Lessons learned at the end
Situation: 3 boaters missing in vicinity of Pickwick Dam.
Search Area: Approx. 1 mile wide, 12 miles long. Flooded timber. Flooded and recently flood row crop fields and river bank.
Personnel: 3- Pilots; Kurt, Alan. Ground team; Mike
Made contact with authorities the night before, but we were unable to get a firm answer on whether or not we were needed/wanted. Search area is approx. 2 1/2 hour drive so I made the call to go and be available in the area.
Official meet up time for volunteers was 0730, we arrived at 0700 and made contact with the command post. The large number of boats had priority so we waited until those were assigned search areas.
The EMA director showed us the area he wanted us to work in and briefed us that helicopter support was expected at 0830. We decided to look for a safe LZ to operate from and plan to launch when the helicopter exhausted its fuel. We were given approx. location of a sod farm on the opposite side of the river that was believed to be usable and set out to find it.
The command post had contacted the sod farm owner who luckily found us soon after we got to the area. The owner led us to a perfect location near our assigned search area. The field was recently flooded but accessible and had plenty of open area to operate safely.
We set out wind socks and started pre-flighting equipment by 0830.
The helicopter came on station approx. 0845 and began working the search area. We contacted the command post to get an idea of the helicopters fuel supply. Shortly after they learned an additional helicopter would be available for the search.
We were reassigned to an area down river near the Savannah bridge. The closest usable LZ was the Savannah airport approx. 3 miles from the search area. We collected our gear and headed there.
Making contact at the Savannah airport, we were given an area near the fuel farm to operate out of. We also made contact with one of the helicopter crews on the ground and were able to better de-conflict our search areas and get radio frequencies before they took off.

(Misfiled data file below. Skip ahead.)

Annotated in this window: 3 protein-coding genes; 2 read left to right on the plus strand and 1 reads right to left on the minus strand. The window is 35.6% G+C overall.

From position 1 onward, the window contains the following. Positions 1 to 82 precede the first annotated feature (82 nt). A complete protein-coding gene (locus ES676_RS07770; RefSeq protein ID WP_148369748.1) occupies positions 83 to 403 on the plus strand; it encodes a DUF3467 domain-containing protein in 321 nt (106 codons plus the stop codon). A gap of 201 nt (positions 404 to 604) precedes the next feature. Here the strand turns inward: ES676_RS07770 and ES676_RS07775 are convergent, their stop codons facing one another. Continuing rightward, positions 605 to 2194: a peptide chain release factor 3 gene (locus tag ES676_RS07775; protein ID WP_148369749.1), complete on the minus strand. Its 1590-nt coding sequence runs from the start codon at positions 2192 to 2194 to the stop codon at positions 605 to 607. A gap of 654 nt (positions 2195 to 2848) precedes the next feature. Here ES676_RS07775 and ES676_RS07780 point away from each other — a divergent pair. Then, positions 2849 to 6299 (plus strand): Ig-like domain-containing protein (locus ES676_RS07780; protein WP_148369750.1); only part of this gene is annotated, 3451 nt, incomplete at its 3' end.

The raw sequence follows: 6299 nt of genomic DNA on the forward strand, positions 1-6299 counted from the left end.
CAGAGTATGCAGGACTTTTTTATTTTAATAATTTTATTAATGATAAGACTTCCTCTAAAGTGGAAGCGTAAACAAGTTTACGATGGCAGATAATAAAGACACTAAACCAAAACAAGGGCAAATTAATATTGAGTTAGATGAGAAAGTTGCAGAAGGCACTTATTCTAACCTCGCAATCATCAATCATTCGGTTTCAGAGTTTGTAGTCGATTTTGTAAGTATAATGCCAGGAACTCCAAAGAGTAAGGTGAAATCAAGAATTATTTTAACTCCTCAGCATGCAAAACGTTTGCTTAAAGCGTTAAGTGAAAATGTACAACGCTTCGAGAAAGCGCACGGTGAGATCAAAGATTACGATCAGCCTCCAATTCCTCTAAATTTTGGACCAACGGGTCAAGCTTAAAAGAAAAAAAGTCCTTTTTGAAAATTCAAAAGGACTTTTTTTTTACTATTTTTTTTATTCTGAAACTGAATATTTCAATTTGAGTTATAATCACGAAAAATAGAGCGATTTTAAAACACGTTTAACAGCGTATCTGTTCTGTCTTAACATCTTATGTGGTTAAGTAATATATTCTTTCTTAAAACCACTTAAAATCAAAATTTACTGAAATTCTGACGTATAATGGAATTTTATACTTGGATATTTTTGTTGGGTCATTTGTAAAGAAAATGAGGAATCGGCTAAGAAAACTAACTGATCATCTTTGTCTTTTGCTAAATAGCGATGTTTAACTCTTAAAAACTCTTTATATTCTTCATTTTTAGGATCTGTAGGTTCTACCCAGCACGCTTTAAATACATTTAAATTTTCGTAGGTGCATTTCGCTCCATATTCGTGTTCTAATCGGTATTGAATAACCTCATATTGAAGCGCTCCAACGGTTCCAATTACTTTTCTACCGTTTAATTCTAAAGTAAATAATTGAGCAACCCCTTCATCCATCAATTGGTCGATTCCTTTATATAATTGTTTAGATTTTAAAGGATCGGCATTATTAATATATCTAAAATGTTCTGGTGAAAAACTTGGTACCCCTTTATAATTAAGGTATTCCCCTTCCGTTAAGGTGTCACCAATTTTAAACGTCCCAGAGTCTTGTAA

We launched at 1115 and started our search just above the bridge. We made the call to stay together on the East side of the river due to extensive flooding and no visible safe path to search the West side.
We were able to search approx. 5 miles of the river bank and flooded fields before turning back. It was difficult to drop below 200′ due to high winds and heavy turbulence. It was a rough flight but doable. While we were able to maintain safe emergency landing areas, some of them would have been very difficult extractions due to flooded roads/debris and very muddy terrain.
We landed at Savannah at 1230, reported our actions, and began planning our next run. Winds were increasing at this time and weather was expected to deteriorate. After talking to the helicopter crew again we decided we couldn’t safely continue so we checked in with the command post and advised them we were departing the area.
We were all very impressed with the professionalism shown by the search directors.
- Contact cards- Having cards printed with our contact information, cell phone, email, names of personnel involved, explanation of capabilities, would have been very useful.
- Have a plan, plan to change it regularly. Be patient. Search directors are working hard to herd volunteers we are just one small part. Look for every opportunity to not bother them.
- Ground support is critical. Having someone who can concentrate on navigating and communicating takes pressure off pilots and allows them to focus on safely conducting the flight.
- Don’t forget food and warm or cold drinks depending on the weather. Patience wears thin as people get tired, keeping their energy up will make everything run smoother.
- A thorough search is difficult especially over challenging terrain. Don’t sacrifice safety for a better view.